There’s something so clichéd about the American writer in Paris scribbling in a Moleskine journal on a café terrace. But I buy them anyway. I like the little elastic band that keeps the notebook closed. I like the paper, which is smooth and heavy enough that I can write on both sides without my runny fountain pen bleeding through. I’m especially fond of the pocket-sized Reporter Notebook version (there are many now) that opens vertically like a journalist’s pad, with simple horizontal lines. I hate writing on graph paper, blank pages, and those multi-lined notebooks that school kids use to practice their handwriting. I can’t remember the last time I actually sat in a café writing in my notebooks. I usually only go to cafés to meet with friends, and there are usually more interesting things to watch anyway. The Metro, though, is another story. Nothing interesting to look at, nothing at all (aside from the occasional bad or silly billboard advertisement). So it’s the perfect time to spend scribbling away. Not that I’m working on that novel. I tend to make notes to myself, draft articles, write down things I saw while walking around town to report back here, or just write about what’s bothering me (a sort of therapy journaling, I suppose).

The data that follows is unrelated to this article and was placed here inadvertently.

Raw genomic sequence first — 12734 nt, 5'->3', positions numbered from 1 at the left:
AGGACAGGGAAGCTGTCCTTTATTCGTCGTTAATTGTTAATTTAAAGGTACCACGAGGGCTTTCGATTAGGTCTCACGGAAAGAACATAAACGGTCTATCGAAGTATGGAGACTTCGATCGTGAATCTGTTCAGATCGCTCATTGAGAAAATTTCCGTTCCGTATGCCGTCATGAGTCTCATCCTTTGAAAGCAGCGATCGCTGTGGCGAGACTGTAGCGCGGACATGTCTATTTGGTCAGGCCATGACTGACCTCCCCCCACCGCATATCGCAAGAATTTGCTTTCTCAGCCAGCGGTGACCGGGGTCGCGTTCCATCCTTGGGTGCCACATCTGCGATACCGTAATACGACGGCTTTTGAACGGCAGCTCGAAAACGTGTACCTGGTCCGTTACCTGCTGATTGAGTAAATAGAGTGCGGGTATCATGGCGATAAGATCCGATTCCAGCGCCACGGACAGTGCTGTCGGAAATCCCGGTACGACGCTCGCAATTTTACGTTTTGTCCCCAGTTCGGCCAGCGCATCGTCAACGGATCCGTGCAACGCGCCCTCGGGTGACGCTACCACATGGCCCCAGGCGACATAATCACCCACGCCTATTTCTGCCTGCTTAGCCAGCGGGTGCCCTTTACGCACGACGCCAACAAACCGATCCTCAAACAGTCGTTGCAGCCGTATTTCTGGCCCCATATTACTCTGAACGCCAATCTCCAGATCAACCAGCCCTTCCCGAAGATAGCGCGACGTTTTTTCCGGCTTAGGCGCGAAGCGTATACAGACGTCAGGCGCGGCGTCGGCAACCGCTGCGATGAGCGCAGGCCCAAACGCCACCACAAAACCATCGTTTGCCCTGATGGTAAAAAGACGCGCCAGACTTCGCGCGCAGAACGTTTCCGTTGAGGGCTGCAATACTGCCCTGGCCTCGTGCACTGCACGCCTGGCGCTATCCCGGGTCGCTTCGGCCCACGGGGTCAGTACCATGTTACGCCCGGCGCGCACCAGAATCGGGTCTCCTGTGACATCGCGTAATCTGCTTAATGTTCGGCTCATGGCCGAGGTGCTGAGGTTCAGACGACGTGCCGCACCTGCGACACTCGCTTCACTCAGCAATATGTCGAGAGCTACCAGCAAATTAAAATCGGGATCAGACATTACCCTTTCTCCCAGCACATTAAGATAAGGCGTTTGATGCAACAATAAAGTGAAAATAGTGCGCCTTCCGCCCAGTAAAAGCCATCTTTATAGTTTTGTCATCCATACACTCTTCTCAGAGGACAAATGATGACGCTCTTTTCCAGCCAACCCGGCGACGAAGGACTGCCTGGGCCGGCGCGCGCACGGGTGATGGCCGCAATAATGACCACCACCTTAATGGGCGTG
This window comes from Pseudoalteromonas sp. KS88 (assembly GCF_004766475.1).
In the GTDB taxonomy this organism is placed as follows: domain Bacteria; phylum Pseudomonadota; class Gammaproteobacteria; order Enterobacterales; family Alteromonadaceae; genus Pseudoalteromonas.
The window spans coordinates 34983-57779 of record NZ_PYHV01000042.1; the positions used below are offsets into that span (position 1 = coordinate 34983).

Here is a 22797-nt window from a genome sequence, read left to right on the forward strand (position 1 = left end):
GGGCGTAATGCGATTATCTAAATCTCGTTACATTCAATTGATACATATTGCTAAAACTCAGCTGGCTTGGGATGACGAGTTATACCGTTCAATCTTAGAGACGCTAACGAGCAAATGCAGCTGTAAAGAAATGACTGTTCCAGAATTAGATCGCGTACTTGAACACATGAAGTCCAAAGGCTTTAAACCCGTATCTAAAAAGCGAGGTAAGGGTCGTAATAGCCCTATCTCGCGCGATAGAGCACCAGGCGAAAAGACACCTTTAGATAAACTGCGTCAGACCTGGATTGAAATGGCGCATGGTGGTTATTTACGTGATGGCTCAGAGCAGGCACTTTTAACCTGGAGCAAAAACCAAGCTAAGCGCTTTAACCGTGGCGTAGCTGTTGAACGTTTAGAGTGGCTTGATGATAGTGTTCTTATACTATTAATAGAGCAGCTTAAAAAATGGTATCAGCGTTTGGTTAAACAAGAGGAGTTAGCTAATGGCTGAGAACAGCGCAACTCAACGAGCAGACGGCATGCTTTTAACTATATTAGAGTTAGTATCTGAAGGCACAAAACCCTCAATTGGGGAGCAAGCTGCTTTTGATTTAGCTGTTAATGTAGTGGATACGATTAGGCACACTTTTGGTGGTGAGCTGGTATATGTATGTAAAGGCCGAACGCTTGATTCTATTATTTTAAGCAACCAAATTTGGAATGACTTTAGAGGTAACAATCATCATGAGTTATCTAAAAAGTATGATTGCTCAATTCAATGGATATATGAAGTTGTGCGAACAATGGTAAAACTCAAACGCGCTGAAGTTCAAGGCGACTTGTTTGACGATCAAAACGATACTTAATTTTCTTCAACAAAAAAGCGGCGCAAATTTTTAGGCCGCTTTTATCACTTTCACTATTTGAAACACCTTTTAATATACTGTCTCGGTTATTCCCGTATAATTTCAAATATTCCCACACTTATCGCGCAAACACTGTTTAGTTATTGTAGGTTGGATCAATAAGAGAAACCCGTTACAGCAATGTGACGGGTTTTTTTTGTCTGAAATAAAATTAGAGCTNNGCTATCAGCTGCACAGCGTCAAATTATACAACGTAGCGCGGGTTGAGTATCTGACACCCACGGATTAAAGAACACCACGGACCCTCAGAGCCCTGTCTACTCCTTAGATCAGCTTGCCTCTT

In any case, I now have a huge box of used Moleskine’s (and other non-branded versions…Moleskine as a brand didn’t actually exist until 1995) in my storage cellar. The very first one was in fact purchased in 1995 just before I left for my Christmas/New Year break in Budapest. I used it as a travel journal. I used a purple pen that fit in a loop on the notebook. The elastic was green. I made a lot of ugly skeches in it after I slipped on the ice and broke my camera. Today you can actually buy Moleskine city notebooks, a sort of mix of a travel guide and a notebook. The Paris guide has maps of the city and Metro, tabs for making sections where you note your essential addresses, etc. I think they’re a great idea. I probably won’t use them myself; habits are sometimes hard to break. But you might like them. Their website has an interesting multilingual blog covering several European cities. The Paris blog features an interview with moi today. Enjoy, have a surf around. Funnily enough, they don’t actually push their notebooks here at all. For that you’ll have to go to www.moleskine.com (where you’ll also find info about how to participate in their creative challenge to benefit lettera27, a nonprofit literacy organization dedicated to support the right to education and access to knowledge around the world.